AMD alleges Intel compilers create crash code for its chips
The lawsuit AMD filed against its arch-rival, Intel, alleges that a tweak in Intel's compilers can hinder the performance of code running on AMD processors.
According to the complaint: "Intel has designed its compiler purposely to degrade performance when a program is run on an AMD platform. To achieve this, Intel designed the compiler to compile code along several alternate code paths. Some paths are executed when the program runs on an Intel platform and others are executed when the program is operated on a computer with an AMD microprocessor.
"The choice of code path is determined when the program is started, using a feature known as 'CPUID' which identifies the computer's microprocessor. By design, the code paths were not created equally.
"If the program detects a 'Genuine Intel' microprocessor, it executes a fully optimized code path and operates with the maximum efficiency. However, if the program detects an 'Authentic AMD' microprocessor, it executes a different code path that will degrade the program's performance or cause it to crash."
Of course, how much damage this may have done in the real world is open to question. As one poster on Slashdot, which first noted, there's hardly evidence of code falling over left, right and center on AMD systems.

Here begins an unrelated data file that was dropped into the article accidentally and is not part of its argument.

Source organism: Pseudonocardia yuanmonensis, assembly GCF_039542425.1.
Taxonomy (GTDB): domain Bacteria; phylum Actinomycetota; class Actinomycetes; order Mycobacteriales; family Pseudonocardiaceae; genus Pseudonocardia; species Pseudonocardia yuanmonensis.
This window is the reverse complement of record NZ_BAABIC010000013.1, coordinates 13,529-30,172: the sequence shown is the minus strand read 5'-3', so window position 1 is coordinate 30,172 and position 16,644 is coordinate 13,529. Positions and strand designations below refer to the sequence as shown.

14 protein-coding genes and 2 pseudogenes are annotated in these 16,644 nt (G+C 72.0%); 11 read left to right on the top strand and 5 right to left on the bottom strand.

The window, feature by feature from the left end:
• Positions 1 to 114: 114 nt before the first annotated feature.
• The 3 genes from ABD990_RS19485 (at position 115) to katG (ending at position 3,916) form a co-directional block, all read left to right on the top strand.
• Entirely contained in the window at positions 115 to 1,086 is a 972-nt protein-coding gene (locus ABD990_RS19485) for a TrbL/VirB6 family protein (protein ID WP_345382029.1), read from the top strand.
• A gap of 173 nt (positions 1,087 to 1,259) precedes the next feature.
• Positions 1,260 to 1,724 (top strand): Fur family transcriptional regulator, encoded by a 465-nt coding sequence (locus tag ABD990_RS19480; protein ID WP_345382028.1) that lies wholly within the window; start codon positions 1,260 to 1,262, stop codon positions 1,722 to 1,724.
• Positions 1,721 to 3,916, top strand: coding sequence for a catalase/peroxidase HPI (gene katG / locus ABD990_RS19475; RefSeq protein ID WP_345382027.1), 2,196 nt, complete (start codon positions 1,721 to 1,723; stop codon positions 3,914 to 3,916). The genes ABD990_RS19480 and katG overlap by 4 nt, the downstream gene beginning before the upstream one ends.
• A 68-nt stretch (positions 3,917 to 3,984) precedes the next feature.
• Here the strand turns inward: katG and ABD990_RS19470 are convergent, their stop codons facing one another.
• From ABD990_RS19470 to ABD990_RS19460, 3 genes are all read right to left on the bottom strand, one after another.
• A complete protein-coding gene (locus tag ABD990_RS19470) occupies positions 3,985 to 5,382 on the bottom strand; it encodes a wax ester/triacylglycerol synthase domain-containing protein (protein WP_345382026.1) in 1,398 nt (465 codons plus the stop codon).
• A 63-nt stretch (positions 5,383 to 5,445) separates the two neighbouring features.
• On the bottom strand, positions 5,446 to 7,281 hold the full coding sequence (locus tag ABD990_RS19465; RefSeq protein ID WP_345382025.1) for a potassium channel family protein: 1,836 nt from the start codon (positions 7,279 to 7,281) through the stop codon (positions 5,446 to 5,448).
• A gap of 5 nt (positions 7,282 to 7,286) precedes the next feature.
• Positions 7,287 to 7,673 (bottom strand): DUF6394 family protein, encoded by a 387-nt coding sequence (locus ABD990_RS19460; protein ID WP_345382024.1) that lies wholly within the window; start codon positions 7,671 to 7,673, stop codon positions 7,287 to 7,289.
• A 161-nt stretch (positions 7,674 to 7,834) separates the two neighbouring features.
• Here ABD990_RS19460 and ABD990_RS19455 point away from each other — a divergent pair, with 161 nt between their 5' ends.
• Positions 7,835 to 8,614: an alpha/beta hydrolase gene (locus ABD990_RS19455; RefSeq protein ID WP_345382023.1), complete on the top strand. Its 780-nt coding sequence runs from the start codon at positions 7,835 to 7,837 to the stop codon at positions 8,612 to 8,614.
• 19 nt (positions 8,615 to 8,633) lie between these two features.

Equally, would developers creating binaries intended to run on AMD processors use Intel's compilers? You can expect Intel to optimise its compilers' output for the idiosyncrasies of its own CPU architectures, but not to make sure the code runs equally well on a competitors product.
Still, it's a big step from 'not optimising for rival processor architectures' to 'actively making code run more slowly on rival processor architectures', as AMD alleges.
Another Slashdot contributor claims this kind of thing goes back at least to January 2004 and Intel C++ 8.0. The poster claims Intel's assembly code for the memcpy command was clearly designed to be less efficient on non-Intel processors than the company's own chips. Intel developer support, he claims, said the code was optimised for the Pentium 4 and the other code was the simplest implementation for older CPUs, such as the PIII.
"It turns out that their special 'Pentium 4' memcpy, which I tested thoroughly in all kinds of situations, worked perfectly fine on an AMD Athlon and a Pentium III," he concludes and notes his decision to adopt a different compiler as a result.
Again, it's a fine line between generating good code for, say, P4s and lowest-common denominator code for everything else, and creating intentionally bad code for AMD CPUs. Many of the examples cited by Slashdot posters could easily arise from Intel's focus on P4 optimisation rather than making things difficult for AMD. Intel is, after all, under no obligation to ensure the code its compilers generate are optimised for AMD CPUs unless it explicitly says they are so optimised, which we don't believe is the case.
Either way, it's going to make for an interesting trial. ®
EC officials raid Intel offices
Intel 'ditches' high-end 'Centrino 3' chipset
Intel and Dell thrilled to join the dual-core server chip era
Dixons disses AMD claims
AMD wants Intel evidence from 30 firms
AMD Japan sues Intel for $50m damages - and then some